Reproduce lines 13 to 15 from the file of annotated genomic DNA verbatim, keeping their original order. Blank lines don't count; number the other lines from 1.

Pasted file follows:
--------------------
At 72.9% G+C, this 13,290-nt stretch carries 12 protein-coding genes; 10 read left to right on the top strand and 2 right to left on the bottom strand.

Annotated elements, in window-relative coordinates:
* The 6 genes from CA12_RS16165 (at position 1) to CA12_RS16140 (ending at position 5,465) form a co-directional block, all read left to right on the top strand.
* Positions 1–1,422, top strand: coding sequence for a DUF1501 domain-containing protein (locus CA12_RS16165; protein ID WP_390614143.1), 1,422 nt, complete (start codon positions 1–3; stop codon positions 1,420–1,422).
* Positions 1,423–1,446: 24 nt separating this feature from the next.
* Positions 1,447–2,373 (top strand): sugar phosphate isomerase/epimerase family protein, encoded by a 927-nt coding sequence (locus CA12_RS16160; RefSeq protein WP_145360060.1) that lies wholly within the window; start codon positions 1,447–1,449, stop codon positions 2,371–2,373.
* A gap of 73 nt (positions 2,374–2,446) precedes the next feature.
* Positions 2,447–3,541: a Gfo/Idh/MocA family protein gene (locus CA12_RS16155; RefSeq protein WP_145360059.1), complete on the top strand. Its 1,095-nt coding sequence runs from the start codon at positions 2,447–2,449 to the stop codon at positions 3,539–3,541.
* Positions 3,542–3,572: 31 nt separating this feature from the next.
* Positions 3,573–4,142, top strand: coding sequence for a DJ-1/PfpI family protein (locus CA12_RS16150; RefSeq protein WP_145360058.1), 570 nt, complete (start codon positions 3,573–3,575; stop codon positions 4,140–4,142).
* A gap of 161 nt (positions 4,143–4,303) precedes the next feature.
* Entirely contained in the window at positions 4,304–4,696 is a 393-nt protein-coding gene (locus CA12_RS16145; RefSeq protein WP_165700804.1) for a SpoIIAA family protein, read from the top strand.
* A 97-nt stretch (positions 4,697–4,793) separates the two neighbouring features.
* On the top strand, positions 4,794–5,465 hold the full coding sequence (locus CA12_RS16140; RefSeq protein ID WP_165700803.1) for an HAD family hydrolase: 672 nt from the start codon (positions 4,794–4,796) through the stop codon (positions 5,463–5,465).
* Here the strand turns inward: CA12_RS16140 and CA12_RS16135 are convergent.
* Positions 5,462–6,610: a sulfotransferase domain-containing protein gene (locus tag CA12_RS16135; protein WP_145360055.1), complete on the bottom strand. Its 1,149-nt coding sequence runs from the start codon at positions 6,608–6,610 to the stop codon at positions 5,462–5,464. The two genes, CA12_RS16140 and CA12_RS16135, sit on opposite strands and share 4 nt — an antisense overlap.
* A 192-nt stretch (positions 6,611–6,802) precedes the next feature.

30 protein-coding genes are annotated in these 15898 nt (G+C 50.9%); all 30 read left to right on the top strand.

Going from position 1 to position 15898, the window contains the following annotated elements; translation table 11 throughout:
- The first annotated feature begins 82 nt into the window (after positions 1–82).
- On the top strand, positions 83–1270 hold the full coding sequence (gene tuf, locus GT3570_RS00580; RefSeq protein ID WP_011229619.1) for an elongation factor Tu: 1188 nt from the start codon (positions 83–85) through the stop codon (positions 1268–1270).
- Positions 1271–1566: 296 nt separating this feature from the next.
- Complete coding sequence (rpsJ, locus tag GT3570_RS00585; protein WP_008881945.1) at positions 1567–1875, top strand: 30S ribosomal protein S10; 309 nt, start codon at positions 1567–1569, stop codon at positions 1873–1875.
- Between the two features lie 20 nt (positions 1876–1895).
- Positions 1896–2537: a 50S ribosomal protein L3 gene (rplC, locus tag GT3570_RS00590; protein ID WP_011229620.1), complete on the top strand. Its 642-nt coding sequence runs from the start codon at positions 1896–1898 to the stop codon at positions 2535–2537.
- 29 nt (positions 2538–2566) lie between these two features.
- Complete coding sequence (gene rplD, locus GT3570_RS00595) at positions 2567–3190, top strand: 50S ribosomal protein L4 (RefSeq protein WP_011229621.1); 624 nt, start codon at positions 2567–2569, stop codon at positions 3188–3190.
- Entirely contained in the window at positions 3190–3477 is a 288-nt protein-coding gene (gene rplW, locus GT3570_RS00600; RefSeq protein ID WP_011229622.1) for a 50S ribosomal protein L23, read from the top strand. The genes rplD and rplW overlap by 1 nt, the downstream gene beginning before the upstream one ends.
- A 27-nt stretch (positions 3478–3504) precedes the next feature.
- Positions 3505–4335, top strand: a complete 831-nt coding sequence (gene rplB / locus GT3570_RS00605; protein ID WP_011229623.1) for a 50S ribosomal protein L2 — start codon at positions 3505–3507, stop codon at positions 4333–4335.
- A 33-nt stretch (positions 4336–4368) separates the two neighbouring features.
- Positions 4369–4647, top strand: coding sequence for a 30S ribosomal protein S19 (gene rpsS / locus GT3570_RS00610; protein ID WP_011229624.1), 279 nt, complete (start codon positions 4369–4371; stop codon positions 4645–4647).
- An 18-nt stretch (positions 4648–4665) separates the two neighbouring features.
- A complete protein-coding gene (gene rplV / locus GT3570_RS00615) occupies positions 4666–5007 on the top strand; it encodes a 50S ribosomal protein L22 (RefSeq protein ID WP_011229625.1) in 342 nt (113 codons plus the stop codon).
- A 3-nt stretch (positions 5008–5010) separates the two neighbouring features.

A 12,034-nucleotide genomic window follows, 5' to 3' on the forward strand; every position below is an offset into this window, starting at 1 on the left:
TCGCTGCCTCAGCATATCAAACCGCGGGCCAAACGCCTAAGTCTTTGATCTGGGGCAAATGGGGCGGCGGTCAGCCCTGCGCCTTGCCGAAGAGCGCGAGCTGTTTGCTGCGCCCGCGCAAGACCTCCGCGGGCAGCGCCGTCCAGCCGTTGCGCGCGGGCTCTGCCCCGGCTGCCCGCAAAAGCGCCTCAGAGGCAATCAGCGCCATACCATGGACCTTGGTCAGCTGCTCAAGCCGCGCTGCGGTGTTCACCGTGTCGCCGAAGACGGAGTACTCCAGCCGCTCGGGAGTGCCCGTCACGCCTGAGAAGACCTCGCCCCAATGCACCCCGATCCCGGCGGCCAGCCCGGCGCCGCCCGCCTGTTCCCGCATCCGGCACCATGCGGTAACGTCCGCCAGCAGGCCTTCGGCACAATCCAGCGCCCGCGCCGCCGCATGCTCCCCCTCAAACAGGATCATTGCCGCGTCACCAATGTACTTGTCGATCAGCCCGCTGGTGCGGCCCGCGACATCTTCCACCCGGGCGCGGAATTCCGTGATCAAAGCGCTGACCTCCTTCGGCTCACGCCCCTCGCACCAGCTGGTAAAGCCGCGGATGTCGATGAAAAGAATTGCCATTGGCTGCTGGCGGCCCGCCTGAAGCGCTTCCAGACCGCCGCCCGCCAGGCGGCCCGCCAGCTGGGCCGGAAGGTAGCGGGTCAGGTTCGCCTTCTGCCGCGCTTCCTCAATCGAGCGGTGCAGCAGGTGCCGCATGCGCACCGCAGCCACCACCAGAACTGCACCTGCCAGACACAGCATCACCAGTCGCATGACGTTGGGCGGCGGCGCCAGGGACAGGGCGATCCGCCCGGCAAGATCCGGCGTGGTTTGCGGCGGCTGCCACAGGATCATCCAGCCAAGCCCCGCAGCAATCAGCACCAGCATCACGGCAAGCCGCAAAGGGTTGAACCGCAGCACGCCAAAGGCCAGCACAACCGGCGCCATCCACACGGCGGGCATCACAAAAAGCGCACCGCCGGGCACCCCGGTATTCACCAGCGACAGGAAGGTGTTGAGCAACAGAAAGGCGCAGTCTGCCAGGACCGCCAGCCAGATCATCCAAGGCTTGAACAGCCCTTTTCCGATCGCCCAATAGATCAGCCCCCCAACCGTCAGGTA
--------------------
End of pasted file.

* A 97-nt stretch (positions 4,697–4,793) separates the two neighbouring features.
* On the top strand, positions 4,794–5,465 hold the full coding sequence (locus CA12_RS16140; RefSeq protein ID WP_165700803.1) for an HAD family hydrolase: 672 nt from the start codon (positions 4,794–4,796) through the stop codon (positions 5,463–5,465).
* Here the strand turns inward: CA12_RS16140 and CA12_RS16135 are convergent.